There’s a strain of perverse glee that can intoxicate us whenever we see a fringe player reach the creaky end of their career. How depraved can the statistics get, exactly? But when a beloved star is reduced to weakly grunting underneath the weight of Father Time’s boot, well, it’s enough to make a person start contemplating their mortality in this temporal world.
It’s all too obvious that we are watching the denouement of the career of Kevin Garnett, for whom, more than any other player, basketball is a matter of life and death. While Garnett has always theoretically been in a bloodlust pursuit for the NBA Championship, this new tenure with the Brooklyn Nets feels less like honest contention and more like a postponement of that inevitable small death: retirement. Stalling to meet the unfathomably basketball-free life that awaits him.
Nothing good has happened in Garnett’s career that didn’t come straight from his broiling heart, and his trade from the Boston Celtics to the Nets is so totally the work of a hype-drunk marketing team. The results could not have been pretty. And they haven’t been. Garnett’s inclusion on The Point Forward’s All-Atrocious Team from last December was, alas, merited. By the end of 2013, Garnett was shooting an astonishing 36.4% from the field. The $24 million owed Garnett through the end of the 2015 season seemed an entirely sunk cost. The end was nigh.
For Garnett and the rest of the Nets, flipping the calendar to 2014 was more than a superficially esteem-boosting fresh start. He’s shot 57.7% since New Year’s Day, an improvement that can perhaps be attributed to his slowly shrinking usage: after playing more than 25 minutes in three of the season’s first six games, Garnett has eclipsed that mark three times in all of 2014. These bones need their rest.
The improved accuracy still has not rescued Garnett’s season totals. He is still shooting just 44.7% on the season, a mark that will comfortably clear his previous career low. In fact, Garnett is posting a career low in just about every statistical category — as simple as points per game and as advanced as Win Shares per 48 minutes — unable to surpass his production as a wild-eyed 19-year-old in the 1995 Minnesota winter. Per-game averages of 20.7 minutes and 6.7 points make for a limp story when most chapters of Garnett’s career are rife with warrior screams. There is, however, one statistical category where Garnett is not only avoiding his all-time worst: he is actually surpassing his career best.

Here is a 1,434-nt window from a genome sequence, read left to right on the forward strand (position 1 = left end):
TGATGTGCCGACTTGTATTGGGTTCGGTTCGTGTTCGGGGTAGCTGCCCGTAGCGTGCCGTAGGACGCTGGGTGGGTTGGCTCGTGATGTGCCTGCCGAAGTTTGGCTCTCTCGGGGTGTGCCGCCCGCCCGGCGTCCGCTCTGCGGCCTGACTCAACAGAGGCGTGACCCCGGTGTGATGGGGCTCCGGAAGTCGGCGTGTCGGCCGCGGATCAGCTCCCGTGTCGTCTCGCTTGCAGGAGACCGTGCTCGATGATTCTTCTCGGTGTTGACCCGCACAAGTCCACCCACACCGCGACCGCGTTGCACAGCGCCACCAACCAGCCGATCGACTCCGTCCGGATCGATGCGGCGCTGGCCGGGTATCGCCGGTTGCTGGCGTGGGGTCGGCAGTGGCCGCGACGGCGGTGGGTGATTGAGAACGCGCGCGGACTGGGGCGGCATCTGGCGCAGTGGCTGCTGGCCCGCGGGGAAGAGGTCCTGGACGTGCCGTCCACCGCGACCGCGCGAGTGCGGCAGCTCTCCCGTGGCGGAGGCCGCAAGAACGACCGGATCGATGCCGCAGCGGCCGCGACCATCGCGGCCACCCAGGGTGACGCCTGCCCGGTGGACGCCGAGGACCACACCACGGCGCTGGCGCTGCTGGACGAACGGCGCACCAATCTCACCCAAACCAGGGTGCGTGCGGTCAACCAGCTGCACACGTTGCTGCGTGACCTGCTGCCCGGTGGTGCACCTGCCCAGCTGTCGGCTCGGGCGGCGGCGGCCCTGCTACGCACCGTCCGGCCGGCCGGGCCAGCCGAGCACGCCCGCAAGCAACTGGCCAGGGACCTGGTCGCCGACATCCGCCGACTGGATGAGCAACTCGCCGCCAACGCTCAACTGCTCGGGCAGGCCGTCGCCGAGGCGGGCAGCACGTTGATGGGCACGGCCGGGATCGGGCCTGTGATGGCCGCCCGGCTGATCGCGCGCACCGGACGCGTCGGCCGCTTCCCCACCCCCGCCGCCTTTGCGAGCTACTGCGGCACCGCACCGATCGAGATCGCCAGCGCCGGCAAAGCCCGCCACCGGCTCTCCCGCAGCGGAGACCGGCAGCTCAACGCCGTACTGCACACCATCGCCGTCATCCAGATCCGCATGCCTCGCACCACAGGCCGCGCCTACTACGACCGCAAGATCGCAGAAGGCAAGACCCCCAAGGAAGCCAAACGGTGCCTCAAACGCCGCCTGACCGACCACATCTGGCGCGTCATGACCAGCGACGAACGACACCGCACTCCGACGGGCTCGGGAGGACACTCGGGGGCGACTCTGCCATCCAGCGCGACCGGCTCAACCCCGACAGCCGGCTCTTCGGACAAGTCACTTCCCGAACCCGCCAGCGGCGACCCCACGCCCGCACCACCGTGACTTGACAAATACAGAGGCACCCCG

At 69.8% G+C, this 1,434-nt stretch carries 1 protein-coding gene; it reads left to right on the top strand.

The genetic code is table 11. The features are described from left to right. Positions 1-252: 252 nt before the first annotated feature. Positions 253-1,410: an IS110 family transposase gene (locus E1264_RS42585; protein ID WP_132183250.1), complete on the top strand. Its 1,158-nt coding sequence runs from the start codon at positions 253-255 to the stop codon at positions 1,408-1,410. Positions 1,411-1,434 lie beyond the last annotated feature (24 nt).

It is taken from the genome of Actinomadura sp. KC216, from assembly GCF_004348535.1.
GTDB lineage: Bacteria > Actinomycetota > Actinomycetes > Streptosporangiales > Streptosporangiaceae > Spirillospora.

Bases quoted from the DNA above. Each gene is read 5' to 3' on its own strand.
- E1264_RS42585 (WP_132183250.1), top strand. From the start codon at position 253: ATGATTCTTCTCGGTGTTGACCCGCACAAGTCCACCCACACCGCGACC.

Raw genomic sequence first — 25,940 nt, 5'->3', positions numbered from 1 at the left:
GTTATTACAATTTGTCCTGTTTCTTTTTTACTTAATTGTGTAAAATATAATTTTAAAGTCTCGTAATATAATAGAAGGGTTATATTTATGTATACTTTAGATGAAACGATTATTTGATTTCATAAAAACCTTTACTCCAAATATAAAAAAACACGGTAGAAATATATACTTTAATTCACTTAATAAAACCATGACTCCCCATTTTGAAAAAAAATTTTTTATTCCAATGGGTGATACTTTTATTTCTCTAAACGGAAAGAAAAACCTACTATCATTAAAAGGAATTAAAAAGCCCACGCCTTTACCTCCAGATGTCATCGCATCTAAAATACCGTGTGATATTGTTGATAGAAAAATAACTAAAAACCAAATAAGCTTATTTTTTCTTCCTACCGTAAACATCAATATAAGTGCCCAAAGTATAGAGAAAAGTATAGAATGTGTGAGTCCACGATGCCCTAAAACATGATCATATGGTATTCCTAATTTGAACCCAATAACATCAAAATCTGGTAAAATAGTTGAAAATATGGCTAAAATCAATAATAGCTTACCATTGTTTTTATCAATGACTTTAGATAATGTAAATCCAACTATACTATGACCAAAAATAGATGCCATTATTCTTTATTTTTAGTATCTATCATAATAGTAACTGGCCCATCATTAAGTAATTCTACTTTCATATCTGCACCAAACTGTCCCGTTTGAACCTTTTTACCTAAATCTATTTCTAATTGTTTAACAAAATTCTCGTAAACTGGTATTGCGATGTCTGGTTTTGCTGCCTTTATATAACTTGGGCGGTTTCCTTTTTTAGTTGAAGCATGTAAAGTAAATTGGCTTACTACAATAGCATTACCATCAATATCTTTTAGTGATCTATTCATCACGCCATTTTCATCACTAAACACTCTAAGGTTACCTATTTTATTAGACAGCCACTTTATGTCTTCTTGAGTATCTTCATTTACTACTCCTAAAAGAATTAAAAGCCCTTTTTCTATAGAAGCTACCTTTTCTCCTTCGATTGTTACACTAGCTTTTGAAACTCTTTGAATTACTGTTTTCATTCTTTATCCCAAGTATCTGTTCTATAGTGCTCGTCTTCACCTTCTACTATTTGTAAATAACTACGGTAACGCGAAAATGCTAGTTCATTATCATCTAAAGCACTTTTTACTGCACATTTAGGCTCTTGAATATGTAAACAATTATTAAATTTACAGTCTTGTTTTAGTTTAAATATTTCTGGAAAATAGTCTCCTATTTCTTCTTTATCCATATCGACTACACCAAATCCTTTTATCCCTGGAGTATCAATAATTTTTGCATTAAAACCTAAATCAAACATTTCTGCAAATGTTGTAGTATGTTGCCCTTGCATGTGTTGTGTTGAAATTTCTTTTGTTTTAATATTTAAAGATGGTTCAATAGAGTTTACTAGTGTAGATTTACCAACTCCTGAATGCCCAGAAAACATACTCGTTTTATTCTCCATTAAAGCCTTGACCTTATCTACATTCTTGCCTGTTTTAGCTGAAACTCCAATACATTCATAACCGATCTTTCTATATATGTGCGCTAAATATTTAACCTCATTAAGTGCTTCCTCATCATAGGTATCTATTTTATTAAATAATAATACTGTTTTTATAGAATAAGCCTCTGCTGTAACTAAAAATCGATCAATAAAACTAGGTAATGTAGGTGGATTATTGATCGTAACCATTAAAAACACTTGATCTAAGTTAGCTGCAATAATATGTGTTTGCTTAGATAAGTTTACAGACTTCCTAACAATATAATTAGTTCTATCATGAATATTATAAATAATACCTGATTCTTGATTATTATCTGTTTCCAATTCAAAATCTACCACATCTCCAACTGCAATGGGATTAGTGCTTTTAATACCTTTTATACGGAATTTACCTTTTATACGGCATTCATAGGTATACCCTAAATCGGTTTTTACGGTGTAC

This season, Kevin Garnett has grabbed 32.3% of all available defensive rebounds. It’s a rate that, had Garnett played enough minutes to qualify for the rebounding leaderboards, would lead the league, well over DeMarcus Cousins’ rate of 30.4%. Reggie Evans, in his career exclusively devoted to gobbling rebounds, has bettered Garnett’s percentage in only two of his twelve seasons. Dennis Rodman, the greatest rebounder of all time, snatched 29.6% of available defensive rebounds over the course of his career. Garnett has reinvented himself, and as a specialist.
As Brooklyn enters the playoffs, summoning all the nobility it can manage, Garnett’s manic rebounding, prodigious as it is, does not weigh enough to swing the scales of a seven-game series. This sounds like a sad and melancholy proposition but in truth it should be wildly uplifting: Garnett, ever the soldier, ever looking to sacrifice of himself, has scoured his internal self once more and found something, anything, that he could use to contribute on the basketball court. This is how Garnett will go out. It will not be pretty, it will not be pleasant, and it will not be “fun” in any conventional sense. But isn’t that the way that Kevin Garnett has always played basketball?